End-to-end IP is finally achievable, making live video delivery easier and more efficient, says Andy Warman.

AIMS Andy Warman

Andy Warman

It is common practice to work with uncompressed video in live production environments as it yields the best possible quality and low latency needed for split second decision making. Furthermore, the more flexibility we have in dealing with the transport and distribution of video, audio, and data, the better and more efficient the workflow will be. An all-IP infrastructure can make it possible.

While the rest of the video-delivery workflow has entered the IP realm, master control, studio and news production are still largely SDI islands unto themselves because it has been too difficult and expensive to upgrade those environments to IP. And since SDI limits physical density and processing capability – one signal on one wire traveling in one direction - master control, studio and news production have been the weak links in the delivery chain in terms of being able to leverage IP technologies.

Thankfully, the industry is standardising on SMPTE ST 2110, which makes it easy to upgrade or build new all-IP systems and make changes to those systems more readily.

That’s largely because, unlike SDI infrastructures that are affectively proprietary technologies, SMPTE ST 2110 IP infrastructures work with common off-the-shelf (COTS) technologies for network switch infrastructure, which in turn enables more signals flowing per cable, significant improvements in rack density and higher data bandwidth. We can also use COTS compute power, which naturally leads to more software systems and, increasingly, more cloud-based systems, whether they’re on premises, in a public cloud, or working with a hybrid of the two.

The result is majorly improved density, better flexibility, and, consequently, better workflows.

“A lot of things still need to happen to get everything running perfectly in pure IP”

One of the great things about moving to an all IP system, especially with on-premises systems, is that you can deliver uncompressed video over IP into systems that are IP based and will deal with compression, multiplexing (if needed), and packaging of all the content into over-the-top and broadcast formats so you can target all screens. It also allows you to tie into other systems. Since everything can exist on a common network infrastructure – though there may, for example, be independent networks to separate control from real time I/O – we now have a common method to connect all systems including automation, production asset management systems, monitoring and management.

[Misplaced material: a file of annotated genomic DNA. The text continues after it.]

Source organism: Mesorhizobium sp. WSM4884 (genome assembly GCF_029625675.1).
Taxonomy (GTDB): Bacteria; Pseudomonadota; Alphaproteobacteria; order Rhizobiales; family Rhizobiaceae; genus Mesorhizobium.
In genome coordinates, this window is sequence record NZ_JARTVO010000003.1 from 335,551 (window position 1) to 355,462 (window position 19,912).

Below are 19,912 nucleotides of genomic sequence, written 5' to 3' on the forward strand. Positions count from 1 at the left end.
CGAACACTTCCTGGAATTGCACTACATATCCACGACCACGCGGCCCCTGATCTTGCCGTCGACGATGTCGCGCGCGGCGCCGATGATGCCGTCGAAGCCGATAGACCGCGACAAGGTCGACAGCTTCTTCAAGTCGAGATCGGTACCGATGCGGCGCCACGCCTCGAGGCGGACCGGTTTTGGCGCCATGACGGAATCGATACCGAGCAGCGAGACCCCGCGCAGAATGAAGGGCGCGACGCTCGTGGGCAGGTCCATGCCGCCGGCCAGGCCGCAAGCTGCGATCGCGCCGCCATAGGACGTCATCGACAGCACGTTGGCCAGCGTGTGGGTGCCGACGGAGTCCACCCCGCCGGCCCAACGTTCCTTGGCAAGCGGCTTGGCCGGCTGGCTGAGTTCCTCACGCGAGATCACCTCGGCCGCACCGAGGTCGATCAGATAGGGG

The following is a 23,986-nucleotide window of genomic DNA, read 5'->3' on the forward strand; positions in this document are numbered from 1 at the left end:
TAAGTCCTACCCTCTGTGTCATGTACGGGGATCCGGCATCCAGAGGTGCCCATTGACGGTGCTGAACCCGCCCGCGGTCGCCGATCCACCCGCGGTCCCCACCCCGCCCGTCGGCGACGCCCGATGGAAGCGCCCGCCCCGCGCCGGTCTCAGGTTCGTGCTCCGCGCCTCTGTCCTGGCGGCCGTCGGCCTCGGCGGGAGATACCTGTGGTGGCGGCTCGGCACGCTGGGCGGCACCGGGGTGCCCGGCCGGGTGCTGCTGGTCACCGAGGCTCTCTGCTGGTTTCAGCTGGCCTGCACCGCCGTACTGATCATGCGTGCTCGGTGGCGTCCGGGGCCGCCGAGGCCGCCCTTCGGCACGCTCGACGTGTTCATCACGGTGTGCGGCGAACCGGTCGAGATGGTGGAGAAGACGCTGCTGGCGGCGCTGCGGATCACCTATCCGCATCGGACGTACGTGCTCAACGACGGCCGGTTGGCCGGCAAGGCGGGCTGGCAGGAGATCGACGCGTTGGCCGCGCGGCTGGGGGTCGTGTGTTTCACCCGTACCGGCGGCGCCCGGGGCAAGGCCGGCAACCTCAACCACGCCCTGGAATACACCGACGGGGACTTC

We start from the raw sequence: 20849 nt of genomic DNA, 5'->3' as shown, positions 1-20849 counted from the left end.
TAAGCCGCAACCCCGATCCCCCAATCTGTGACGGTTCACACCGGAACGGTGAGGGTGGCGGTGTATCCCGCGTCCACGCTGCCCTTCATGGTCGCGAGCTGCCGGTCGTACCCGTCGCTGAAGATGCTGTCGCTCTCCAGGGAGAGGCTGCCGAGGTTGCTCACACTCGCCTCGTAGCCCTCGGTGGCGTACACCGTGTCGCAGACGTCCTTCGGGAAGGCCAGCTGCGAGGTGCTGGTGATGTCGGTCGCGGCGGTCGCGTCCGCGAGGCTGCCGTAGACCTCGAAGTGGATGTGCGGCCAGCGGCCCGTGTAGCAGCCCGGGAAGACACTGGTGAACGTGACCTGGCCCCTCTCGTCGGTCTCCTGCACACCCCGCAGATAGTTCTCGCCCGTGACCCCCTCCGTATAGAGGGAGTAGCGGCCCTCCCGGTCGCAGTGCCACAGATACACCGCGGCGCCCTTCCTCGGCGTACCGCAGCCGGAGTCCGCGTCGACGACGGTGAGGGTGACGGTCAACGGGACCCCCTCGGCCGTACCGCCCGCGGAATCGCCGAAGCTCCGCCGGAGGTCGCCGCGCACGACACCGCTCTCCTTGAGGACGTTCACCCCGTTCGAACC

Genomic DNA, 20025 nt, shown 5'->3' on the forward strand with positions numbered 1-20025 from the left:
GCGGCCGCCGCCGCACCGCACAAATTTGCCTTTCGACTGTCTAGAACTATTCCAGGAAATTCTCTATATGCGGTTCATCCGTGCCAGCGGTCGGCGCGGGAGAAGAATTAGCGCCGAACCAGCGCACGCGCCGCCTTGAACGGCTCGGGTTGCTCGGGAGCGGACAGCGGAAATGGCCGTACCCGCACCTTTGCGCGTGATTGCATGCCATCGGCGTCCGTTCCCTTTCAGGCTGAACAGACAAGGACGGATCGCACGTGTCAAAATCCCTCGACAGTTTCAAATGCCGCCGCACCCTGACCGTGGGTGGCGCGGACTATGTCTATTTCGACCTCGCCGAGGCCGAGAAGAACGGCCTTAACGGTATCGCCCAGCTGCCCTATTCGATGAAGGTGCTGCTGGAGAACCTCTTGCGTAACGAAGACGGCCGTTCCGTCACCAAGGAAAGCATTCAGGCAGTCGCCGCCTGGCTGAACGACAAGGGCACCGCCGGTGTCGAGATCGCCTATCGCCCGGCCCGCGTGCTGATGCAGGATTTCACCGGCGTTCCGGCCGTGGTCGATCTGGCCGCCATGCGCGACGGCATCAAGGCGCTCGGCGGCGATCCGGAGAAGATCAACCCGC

That’s not to say it’s a panacea. A lot of things still need to happen to get everything running perfectly in pure IP. For example, using touch screens is not for everyone, and integrating with SDI-based systems may still be needed to create a seamless workflow. But one of the wonderful things about an IP-based workflow is that you don’t lose anything that you had with SDI — things like confidence monitoring, very low latency performance, and pristine video quality are all retained.

What this means for live video delivery is that live video coming into master control from OB trucks, newsgathering, and studios can all be processed in IP from end to end. There is no need to go through conversion of incoming signals to SDI in a facility, dealing with de-embedding video and audio before processing and, and sending the SDI signals to be compressed for delivery. It means your video, audio, and data; your control systems; your monitoring systems; your analytics; your management tools; your control system — everything functions and remains on an IP network.

Now live production and master control can join the other parts of the workflow that have already made the jump to IP. Those SDI islands mentioned earlier are eliminated and replaced by a complete, end-to-end IP system. And with that, live video delivery becomes much more flexible and efficient.

Andy Warman is AIMS marketing working group chair